Coming to an ICU Near You — Candida auris
Nov. 30, 2017
I first became aware of Candida auris (C. auris) during my 96-year-old mother’s most recent hospitalization in New York for congestive heart failure. The infectious disease epidemiologist called to ask permission to swab my mother’s skin for the yeast, because many cases (with clinical manifestations) had been reported in New York and New Jersey; the hospital was assessing the extent of colonization. After assuring my worried mother that she was not suspected of an active infection, the test was performed. (I have not been informed of the result to date.)
C.auris is an emerging pathogen with multidrug resistance. Difficult to identify using traditional biochemical methods, C. auris is capable of causing invasive fungal infections, particularly among hospitalized patients with significant medical comorbidities.
First isolated from a Japanese patient with external ear drainage in 2009, C. auris has been reported worldwide. C. auris is phylogenetically related to Candida haemulonii and Candida ruelliae, but it does not display pseudohyphae. Only some C. auris strains produce the virulence factors phospholipase and proteinase, which may account for variability in pathogenicity. C. auris is capable of forming biofilms and adhering to catheter material, although not to the same degree as Candida albicans.
Traditional biochemical methods of identification commonly misdiagnose C. auris as another yeast. The CDC recommends further testing for C. auris whenever C. haemulonii is identified. Accurate identification can be performed with matrix-assisted laser desorption/ionization time-of-flight (MALDI-TOF) devices using their “research use only” databases. Molecular sequencing of the D1–D2 domain of the 28s rDNA can also identify C. auris. For laboratories without the capability to perform these tests, a low-cost alternative that can accurately distinguish C. auris from C. haemulonii utilizes CHROMagar medium supplemented with Pal’s medium. (1)
Whole-genome sequencing of C. auris isolates has revealed 4 distinct clades that cluster geographically (South Asia, East Asia, South Africa, and South America) with a high degree of relatedness within clades, suggesting independent emergence with transmission within a geographic area rather than a single emergence and spread. (2)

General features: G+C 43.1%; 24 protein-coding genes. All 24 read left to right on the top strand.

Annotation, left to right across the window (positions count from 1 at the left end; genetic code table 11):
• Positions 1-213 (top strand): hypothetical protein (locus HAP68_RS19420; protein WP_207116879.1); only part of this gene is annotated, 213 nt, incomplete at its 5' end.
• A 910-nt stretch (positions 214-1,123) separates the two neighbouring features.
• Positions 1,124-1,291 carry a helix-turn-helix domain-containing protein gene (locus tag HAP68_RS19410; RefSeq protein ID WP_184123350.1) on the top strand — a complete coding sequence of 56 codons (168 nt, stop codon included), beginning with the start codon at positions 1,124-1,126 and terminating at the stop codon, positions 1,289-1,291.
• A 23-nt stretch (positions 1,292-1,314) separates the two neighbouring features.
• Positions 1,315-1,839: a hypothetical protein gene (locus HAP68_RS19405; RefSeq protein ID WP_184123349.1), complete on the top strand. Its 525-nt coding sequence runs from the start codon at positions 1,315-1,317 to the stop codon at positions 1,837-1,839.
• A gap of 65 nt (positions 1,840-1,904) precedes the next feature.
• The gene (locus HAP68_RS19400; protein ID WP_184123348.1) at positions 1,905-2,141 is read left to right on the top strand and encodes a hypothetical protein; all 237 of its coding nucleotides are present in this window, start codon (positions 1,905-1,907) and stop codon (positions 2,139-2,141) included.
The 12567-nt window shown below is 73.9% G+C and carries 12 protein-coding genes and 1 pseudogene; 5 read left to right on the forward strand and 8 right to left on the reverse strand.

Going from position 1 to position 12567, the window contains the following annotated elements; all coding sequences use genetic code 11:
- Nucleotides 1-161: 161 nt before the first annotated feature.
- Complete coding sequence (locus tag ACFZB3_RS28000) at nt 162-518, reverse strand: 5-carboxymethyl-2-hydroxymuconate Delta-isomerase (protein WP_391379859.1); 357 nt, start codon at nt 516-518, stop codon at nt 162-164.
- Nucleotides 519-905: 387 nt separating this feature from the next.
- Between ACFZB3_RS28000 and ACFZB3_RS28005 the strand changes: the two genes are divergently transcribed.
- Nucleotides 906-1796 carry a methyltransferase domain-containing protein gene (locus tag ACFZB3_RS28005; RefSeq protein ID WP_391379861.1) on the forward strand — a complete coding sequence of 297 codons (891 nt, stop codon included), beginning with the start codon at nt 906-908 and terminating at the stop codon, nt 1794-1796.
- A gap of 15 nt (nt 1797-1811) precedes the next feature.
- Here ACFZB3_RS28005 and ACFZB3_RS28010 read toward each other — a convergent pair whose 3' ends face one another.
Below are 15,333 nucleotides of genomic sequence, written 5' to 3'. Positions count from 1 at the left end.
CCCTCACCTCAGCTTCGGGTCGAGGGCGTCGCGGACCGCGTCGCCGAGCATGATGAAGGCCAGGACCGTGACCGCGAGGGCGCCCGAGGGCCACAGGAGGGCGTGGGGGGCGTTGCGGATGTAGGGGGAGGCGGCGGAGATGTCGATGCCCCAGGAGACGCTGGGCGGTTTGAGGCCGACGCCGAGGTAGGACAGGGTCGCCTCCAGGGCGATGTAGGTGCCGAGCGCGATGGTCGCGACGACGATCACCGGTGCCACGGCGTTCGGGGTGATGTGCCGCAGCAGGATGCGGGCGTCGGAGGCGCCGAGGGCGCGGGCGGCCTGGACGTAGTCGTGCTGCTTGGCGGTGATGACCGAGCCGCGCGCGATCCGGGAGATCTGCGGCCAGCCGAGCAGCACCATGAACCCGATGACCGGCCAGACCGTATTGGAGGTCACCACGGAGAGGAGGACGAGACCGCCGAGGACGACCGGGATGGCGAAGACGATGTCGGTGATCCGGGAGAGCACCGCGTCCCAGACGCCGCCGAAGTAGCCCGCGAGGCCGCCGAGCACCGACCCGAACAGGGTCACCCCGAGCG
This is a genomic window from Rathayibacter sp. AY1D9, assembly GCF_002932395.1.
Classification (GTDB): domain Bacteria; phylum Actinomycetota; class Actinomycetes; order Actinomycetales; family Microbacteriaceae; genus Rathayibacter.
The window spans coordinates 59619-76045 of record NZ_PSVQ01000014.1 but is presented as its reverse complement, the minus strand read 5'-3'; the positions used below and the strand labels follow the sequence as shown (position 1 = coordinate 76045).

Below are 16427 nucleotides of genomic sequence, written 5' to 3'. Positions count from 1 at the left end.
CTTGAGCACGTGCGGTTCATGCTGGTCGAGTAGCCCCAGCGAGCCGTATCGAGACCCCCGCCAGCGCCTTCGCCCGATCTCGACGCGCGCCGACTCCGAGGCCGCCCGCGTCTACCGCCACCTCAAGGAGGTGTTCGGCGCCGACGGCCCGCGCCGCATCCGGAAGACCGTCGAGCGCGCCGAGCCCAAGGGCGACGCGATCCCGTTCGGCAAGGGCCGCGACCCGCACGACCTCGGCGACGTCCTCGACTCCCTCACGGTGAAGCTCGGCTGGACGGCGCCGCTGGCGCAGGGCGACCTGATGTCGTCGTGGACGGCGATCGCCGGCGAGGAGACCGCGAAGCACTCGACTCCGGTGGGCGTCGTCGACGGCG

Schelenz et al reported an ongoing outbreak of 50 C. auris cases between April 2015 and July 2016 within a single Hospital Trust in London. A total of 44 % (n = 22/50) patients developed possible or proven C. auris infection with a candidemia rate of 18 % (n = 9/50). Environmental sampling showed persistent presence of the yeast around bed space areas. Implementation of strict infection and prevention control measures included isolation of cases and their contacts, wearing of personal protective clothing by health care workers, screening of patients on affected wards, skin decontamination with chlorhexidine, environmental cleaning with chorine based reagents and hydrogen peroxide vapor. The authors concluded that this outbreak with genotypically closely related C. auris highlighted the importance of appropriate species identification and rapid detection of cases in order to contain hospital acquired transmission. (3)
Therapeutically, C. auris is resistant to fluconazole. The CDC recommends that all C. auris isolates undergo susceptibility testing. Echinocandins (anidulafungin, caspofungin, and micafungin) are considered most effective. Amphotericin B is likely less reliable as empiric therapy. (1) Cases of development of resistance to echinocandins to C. auris while on therapy have occurred. (4)
As of September 2017, a total of 127 confirmed and 27 probable cases from 10 states have been reported to the CDC. New York and New Jersey have identified the majority of confirmed cases, reporting 86 and 26, respectively. (5)
The presence of a single case in a healthcare facility should prompt an aggressive response and investigation because C. auris can cause healthcare-associated outbreaks. Patients can remain colonized on their skin and other body sites indefinitely after resolution of invasive infections, allowing C. auris to be shed into the healthcare environment, where it persists on surfaces and can be transmitted to other patients. Containment efforts should focus on identifying patients who are infected or colonized with C. auris and implementing infection control interventions, including hand hygiene, contact precautions, and thorough environmental cleaning and disinfection. (2)
As the number of cases of candidemia due to C. auris proliferates (6), unquestionably dermatologists will be identifying cutaneous lesions due to septic emboli for patients at risk.
As with all emerging infections, it is essential to keep current with the latest information — this is available on the CDC website: www.cdc.gov/fungal/candida-auris/
1. Sears D, Schwartz BS. Candida auris: An emerging multidrug-resistant pathogen. Int J Infect Dis 2017; 63: 95-8.
2. Tsay S, et al. Approach to the investigation and management of patients with Candida auris, an emerging multidrug-resistant yeast. Clin Infect Dis 2017; Aug 17 [Epub ahead of print].
3. Schelenz S, et al. First hospital outbreak of the globally emerging Candida auris in a European hospital. Antimicrob Resist Infect Control 2016; 5: 35.
4. Brunk D. Superbug ‘thrives on skin’. Dermatology News 2017; 48; 1; 6.
Spivak ES, Hanson KE. Candida auris: An emerging pathogen. J Clin Microbiol 2017; Nov 22 [Epub ahead of print]
5. Al-Siyabi T, et al. First report of Candida auris in Oman: Clinical and microbiological description of five candidemia cases. J Infect 2017; 75: 373-6.
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